Like no president before him, Ronald Reagan invested his time and political capital in reshaping the judiciary, from the Supreme Court to the lowliest district court.
While many prior presidents regarded judgeships as a patronage tool to placate senators, Reagan cast a shadow forward into history by naming judges who would mold the federal bench in his conservative image. In doing so, he forever changed the judicial nominations process.
By contrast, President Bill Clinton saw no point in triggering costly political fights over controversial nominees. And President George W. Bush, through provocative lower court nominations, has used appointments in part to highlight differences with Democrats.
Reagan, who died June 5, left a legacy on the courts that persists: Four of the nine Supreme Court justices were appointed or, in the case of Chief Justice William Rehnquist, elevated by Reagan. And most of the 372 life-tenured judges he appointed are still on the bench.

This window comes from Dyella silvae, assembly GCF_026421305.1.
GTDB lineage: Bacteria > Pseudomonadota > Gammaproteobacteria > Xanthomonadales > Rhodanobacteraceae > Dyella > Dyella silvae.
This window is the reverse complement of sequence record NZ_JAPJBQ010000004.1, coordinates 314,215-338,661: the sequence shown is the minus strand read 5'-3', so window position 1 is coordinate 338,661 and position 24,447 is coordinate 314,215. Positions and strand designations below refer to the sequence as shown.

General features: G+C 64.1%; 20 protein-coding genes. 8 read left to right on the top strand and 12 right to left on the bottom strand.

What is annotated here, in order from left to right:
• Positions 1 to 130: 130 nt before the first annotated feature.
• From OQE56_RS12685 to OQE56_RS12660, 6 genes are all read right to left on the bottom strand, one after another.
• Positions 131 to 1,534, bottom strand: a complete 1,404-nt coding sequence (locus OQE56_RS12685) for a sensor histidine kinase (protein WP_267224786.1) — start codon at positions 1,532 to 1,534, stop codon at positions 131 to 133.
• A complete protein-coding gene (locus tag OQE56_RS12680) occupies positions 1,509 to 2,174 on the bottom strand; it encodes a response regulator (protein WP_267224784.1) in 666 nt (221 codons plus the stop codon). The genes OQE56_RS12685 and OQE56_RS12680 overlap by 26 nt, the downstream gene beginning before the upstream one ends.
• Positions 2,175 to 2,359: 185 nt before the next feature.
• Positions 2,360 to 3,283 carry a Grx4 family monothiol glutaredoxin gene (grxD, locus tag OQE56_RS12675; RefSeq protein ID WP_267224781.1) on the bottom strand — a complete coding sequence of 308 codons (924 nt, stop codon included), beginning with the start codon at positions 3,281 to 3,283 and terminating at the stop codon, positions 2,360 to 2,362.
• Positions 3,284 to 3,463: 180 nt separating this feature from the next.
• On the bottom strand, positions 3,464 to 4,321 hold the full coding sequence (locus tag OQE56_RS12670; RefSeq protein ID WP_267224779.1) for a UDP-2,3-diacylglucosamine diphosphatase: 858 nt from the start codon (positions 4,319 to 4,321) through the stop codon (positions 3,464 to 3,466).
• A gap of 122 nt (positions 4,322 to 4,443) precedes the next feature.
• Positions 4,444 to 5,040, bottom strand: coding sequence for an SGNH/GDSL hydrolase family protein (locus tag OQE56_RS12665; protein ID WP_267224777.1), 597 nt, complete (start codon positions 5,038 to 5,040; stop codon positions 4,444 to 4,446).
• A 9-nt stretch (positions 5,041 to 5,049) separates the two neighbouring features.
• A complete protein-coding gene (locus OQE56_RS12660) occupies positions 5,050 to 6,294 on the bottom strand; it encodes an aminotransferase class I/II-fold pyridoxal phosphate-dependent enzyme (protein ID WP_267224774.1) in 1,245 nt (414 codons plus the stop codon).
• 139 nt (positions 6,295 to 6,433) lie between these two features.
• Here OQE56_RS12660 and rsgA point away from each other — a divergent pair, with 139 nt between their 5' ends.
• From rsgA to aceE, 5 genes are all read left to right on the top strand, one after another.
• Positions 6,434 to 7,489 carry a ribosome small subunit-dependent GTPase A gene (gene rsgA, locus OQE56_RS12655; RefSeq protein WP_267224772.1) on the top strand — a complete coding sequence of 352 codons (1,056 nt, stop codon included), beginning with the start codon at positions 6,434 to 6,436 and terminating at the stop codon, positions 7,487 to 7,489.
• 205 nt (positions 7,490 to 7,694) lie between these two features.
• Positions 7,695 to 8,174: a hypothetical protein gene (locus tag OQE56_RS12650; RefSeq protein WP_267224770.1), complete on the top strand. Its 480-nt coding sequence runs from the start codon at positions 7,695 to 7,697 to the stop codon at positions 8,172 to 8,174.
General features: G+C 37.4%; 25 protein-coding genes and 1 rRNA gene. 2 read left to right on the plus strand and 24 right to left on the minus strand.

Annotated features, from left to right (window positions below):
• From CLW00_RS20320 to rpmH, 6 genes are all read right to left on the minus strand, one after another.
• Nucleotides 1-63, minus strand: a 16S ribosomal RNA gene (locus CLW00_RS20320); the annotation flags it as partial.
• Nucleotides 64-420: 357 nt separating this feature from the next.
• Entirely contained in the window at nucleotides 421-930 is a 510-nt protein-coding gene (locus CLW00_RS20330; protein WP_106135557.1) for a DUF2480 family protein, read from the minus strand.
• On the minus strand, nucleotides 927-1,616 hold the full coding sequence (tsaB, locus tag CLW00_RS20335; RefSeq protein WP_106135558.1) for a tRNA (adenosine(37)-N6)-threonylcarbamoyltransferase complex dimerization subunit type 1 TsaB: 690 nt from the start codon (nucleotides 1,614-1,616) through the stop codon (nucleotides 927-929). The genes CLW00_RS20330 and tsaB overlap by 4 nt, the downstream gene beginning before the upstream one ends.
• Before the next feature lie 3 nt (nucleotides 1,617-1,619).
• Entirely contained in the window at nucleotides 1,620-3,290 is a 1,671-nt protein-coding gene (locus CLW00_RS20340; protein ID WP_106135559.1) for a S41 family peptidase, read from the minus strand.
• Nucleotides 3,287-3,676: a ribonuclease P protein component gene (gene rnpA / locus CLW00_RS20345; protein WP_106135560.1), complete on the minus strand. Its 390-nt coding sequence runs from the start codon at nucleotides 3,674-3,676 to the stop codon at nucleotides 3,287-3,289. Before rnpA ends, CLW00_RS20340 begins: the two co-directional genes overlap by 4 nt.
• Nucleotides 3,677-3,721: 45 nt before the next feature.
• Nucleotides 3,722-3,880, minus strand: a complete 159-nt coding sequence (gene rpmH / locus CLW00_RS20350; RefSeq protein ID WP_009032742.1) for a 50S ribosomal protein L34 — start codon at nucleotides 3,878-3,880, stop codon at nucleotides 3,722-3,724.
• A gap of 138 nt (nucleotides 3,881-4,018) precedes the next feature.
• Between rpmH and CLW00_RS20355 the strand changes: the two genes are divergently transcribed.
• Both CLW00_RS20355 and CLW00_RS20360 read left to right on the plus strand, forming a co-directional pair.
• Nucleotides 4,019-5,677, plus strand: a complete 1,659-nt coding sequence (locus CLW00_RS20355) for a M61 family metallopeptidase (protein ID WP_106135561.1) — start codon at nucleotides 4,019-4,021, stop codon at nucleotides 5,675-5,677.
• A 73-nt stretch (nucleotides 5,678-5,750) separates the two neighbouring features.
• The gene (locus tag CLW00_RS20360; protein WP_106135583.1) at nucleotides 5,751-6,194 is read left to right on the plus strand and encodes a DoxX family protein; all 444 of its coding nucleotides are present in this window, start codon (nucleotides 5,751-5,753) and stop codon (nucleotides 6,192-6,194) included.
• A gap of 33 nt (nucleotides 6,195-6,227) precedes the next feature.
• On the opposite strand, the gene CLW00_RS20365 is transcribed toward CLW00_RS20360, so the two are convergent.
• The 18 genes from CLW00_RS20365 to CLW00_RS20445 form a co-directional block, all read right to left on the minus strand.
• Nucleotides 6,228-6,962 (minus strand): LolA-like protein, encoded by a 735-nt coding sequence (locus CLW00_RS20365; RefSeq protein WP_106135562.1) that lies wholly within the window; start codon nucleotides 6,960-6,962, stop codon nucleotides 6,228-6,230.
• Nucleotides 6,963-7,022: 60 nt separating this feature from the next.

Reagan began to fill appeals courts with ideological soul mates, many of them from law schools: Frank Easterbrook and Richard Posner on the 7th Circuit, J. Harvie Wilkinson III on the 4th Circuit, Pasco Bowman II on the 8th Circuit, Robert Bork and Antonin Scalia on the D.C. Circuit, and Ralph Winter Jr. on the 2nd Circuit. One of the administration’s goals was to keep an eye on these new judges to see if they would stay the conservative course and become Supreme Court timber. Bork later joked that Reagan had ruined American legal education by raiding its law schools and putting its top conservatives on the bench.